Last updated at: (Beijing Time) Wednesday, April 24, 2002
Shanghai to Build CBD in Pudong
Shanghai has pledged to turn Lujiazui area into a well-equipped central business district (CBD) within some 10 years. Zhou Yupeng, vice-mayor of Shanghai, said Shanghai will maintain its policy of opening up itself to the outside world and will act according to the World Trade Organization rules.
Shanghai, China's leading industrial, financial and commercial center, has pledged to turn Lujiazui area into a well-equipped central business district (CBD) within some 10 years.
Under a unified plan, all buildings at Lujiazui in Pudong New Area will be linked by crossovers and business blocks, some of which will be specially designed in accordance with the particular requirements of businesses such as banks, multinationals and other types of entities.
By 2005, the floor space at Lujiazui financial and trade zone will cover 12 million square meters From 180-200 financial and insurance companies, including 100 foreign banks, 150-180 security and financial firms and 80-90 regional headquarters of transnational companies will be housed in this space.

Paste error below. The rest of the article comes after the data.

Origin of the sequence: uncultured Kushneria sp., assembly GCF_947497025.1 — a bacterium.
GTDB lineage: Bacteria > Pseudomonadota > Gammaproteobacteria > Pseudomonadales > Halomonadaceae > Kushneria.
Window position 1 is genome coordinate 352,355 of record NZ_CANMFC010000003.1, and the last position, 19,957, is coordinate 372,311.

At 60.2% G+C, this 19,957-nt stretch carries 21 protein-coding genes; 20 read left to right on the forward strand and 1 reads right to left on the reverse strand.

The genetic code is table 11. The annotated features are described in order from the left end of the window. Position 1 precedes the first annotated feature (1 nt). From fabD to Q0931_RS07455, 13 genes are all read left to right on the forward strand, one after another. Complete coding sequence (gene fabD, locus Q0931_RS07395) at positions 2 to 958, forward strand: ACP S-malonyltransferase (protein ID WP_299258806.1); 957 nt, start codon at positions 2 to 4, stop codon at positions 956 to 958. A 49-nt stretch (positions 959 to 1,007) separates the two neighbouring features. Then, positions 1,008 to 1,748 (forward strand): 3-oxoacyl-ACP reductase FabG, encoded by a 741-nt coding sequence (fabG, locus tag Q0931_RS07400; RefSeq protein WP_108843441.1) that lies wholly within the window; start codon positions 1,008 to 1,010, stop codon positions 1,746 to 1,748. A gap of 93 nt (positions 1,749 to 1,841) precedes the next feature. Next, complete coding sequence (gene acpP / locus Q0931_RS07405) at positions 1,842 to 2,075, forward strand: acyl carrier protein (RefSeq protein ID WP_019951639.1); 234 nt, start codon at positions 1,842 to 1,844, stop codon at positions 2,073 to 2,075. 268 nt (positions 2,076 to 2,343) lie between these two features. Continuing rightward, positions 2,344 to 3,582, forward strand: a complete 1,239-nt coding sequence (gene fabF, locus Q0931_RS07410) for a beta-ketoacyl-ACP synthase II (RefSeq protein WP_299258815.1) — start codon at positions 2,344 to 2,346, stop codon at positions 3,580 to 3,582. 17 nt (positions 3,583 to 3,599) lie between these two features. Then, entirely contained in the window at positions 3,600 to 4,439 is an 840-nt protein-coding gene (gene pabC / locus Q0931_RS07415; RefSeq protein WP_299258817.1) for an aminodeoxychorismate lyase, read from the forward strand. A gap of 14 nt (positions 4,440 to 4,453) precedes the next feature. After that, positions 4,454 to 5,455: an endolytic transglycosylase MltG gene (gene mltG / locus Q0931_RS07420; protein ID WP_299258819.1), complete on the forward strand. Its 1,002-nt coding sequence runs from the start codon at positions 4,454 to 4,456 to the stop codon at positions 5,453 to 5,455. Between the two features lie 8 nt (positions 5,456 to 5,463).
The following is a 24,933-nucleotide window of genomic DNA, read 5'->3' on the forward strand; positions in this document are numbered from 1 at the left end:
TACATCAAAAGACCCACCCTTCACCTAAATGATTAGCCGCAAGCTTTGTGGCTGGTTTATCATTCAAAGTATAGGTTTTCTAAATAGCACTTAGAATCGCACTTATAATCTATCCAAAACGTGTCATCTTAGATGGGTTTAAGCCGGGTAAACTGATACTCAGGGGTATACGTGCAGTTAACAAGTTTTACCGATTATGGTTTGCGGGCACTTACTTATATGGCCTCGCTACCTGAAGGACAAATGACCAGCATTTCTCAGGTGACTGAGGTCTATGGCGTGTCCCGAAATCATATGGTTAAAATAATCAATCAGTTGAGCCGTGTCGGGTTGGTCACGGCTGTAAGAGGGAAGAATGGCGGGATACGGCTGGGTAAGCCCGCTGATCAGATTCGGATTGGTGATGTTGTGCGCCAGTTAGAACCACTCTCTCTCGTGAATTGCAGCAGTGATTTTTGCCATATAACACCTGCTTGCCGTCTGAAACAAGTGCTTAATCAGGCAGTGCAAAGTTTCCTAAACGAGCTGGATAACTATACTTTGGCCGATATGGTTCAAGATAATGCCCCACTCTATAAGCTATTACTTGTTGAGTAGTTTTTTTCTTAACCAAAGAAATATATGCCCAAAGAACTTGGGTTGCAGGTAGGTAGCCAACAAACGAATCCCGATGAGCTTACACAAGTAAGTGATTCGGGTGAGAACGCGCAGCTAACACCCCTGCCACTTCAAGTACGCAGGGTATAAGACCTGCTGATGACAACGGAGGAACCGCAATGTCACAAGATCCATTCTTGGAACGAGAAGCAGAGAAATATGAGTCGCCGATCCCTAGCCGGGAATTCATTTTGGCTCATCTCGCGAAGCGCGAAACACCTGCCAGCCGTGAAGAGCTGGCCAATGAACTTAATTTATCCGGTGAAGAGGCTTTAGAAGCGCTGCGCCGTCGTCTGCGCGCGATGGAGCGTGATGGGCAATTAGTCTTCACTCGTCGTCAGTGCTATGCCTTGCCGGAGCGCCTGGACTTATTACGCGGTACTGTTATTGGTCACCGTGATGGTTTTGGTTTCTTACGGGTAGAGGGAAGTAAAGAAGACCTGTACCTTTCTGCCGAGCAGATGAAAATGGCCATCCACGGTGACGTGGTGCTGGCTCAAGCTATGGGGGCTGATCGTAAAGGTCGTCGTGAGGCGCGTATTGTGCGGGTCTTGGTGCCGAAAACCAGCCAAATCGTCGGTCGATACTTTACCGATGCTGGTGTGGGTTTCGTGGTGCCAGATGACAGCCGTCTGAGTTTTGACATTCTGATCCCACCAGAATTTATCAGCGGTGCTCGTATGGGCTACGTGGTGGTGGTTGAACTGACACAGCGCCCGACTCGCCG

Zhou Yupeng, vice-mayor of Shanghai, said Shanghai will maintain its policy of opening up itself to the outside world and will act according to the World Trade Organization rules.
Lujiazui will be a pilot region where businesses are expected to operate in accordance with international norms.
After 12 years of construction, 621 distinctive buildings have been erected on the 5.82-square-kilometer Lujiazui financial and trade zone.
Nearly 130 Chinese and foreign banks with a total staff of 25, 000 are set up at Lujiazui. Twenty-five foreign banks including the Citibank, the Hong Kong and Shanghai Banking Corporation, the Standard Chartered Bank are now permitted to run their Renminbi transactions.
About Pudong New Areas
Pudong New Area is located mid-point along China��s coastline at the estuary of the Yangtze River. Lying just across a river from the highly developed downtown Shanghai, it is backed by the fertile Yangtze Delta. The land area of the Delta and the whole Yangtze Valley is one fourth of the total territory of China while in population and GDP terms it is one third of that of the whole country respectively.